‘Good Luck to You, Leo Grande’: Pleasure as a Path to Wholeness

Good Luck to You, Leo Grandestarring Emma Thompson as Nancy Stokes and Daryl McCormack as Leo Grande is an exploration of whether women, due to internal and external messaging, are allowed to pursue and attain sexual fulfillment. The fact that Nancy has never had an orgasm answers that question.

In a world where we’ve started discussing the critical importance of sexual consent, and in the wake of MeToo, we must address women’s pleasure—making this film not only entertaining, but necessary.

Lucia Small’s Film ‘Girl Talk’ Explores Gender Bias Within High School Debate Teams: ‘A Powerful Team With Powerful Girls’ Voices’

Perhaps it should come as little surprise that many prominent female public figures—Sonia Sotomayor, Kamala Harris, Oprah Winfrey, the list goes on—were all high school debaters. In that arena, each of them overcame the odds stacked against them—girls are less likely to participate than boys, less likely to continue year-after-year, and even less likely to win.

Filmmaker Lucia Small’s latest film Girl Talk explores the microcosm of gender bias within high school debate competitions by following five girl debaters through their high school years. In this interview, Small talks about her inspiration for the film and how it speaks to larger issues of how girls and women articulate themselves in arenas from politics to filmmaking. She hopes the film will inspire discussions about gender bias in the debate world—and beyond.

Gender Is Still Burning: The Ms. Q&A with Jennie Livingston

When filmmaker Jennie Livingston stumbled upon drag ball culture in the late 1980s, they had no idea how much the resulting film would resonate. Released in 1990, Livingston’s first documentary Paris Is Burning showcases drag balls during the late 1980s in Harlem, New York City, and features interviews with numerous queer and trans Black and Latinx performers who comprised the various “houses” in competition at the balls. Decades later, the film continues to resonate.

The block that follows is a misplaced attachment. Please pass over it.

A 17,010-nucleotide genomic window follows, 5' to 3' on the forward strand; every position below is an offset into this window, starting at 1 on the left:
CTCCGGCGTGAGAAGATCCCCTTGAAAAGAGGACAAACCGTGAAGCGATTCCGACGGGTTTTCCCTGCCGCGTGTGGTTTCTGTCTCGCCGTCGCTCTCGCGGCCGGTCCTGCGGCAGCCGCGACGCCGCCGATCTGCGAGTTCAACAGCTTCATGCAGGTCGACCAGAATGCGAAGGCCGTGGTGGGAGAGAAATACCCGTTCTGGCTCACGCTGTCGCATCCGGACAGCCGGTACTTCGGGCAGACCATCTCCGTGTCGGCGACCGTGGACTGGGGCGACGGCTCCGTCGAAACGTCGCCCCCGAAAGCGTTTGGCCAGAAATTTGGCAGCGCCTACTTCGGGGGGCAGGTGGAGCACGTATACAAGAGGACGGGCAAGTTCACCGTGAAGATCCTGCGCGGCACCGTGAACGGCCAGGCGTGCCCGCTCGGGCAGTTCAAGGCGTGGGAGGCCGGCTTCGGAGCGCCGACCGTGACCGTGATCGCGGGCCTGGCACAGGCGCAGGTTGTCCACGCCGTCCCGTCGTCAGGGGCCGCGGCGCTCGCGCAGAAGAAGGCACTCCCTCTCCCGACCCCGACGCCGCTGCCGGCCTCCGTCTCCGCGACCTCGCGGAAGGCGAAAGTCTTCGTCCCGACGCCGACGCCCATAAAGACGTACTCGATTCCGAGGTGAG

What Kate Tsang’s ‘Marvelous and the Black Hole’ Can Teach Us About Magic, Connection and Coming of Age

When Marvelous and the Black Hole premiered at the 2021 Sundance Film Festival, I was instantly charmed by its clever, unique story and excellent performances—from both relative newcomer Miya Cech and the always unforgettable Rhea Perlman. The film is coming to theaters on April 22—the perfect opportunity to revisit the film and speak with writer and director Kate Tsang about her powerful debut feature.

Judge Ketanji Brown Jackson’s Unwavering Composure: Weekend Reading on Women’s Representation

Weekend Reading for Women’s Representation is a compilation of stories about women’s representation.

This week: Judge Ketanji Brown Jackson was a “model of composure” in the face of “egregious behavior” from some Republican senators; the “exhaustion of being the first Black women”; the impact of switching from gender ‘discrimination’ to gender ‘privilege’; women’s representation in post-Soviet states; how the Oscar winner for Best Picture will be decided using ranked-choice voting; rest in power Madeleine Albright, who knew how to “move beyond her talking points and to engage her counterparts in frank oval-table bargaining”; and more.

The Movie Star and Madame Salon: The Friendship of Anna May Wong and Bernardine Szold Fritz

In the mid-1930s, Anna May Wong was Hollywood’s preeminent Asian American starlet frustrated by a racist film industry. She connected with Bernardine Szold Fritz, a Jewish American writer and American salon hostess in Shanghai.

Today, 100 years after Anna May starred in her first leading role, The Toll of the Sea, stereotypes and casting white actors for Asian roles are still all too prevalent. Outside Hollywood, the U.S. is just beginning to recognize her groundbreaking achievements—Anna May Wong will be one of five American women to be featured on a U.S. quarter this year. It’s a start.

Sundance 2022: Film “Call Jane” Reminds Us a Post-Roe World Won’t Stop Abortion Access

Given the precarious state of abortion rights in the U.S. and the fervent hope that we’ll make it to the 50th anniversary of Roe v. Wade next year, it’s fitting that Sundance included two films about the Janes, an underground network of women in Chicago in the late 1960s who helped procure safe abortions for those in need of them before the legalization of the procedure nationwide.

Directed by Phyllis Nagy—the brilliant screenwriter who adapted Patricia Highsmith’s novel Carol—and written by Hayley Schore and Roshan Sethi, Call Jane employs a composite character, Joy (Elizabeth Banks), as a conduit through which to tell the story of the Janes. But Joy’s can-do spirit doesn’t strike the the right tone for an account of a collaborative, revolutionary group of women who put themselves at tremendous risk to procure safe abortions for desperate girls and women.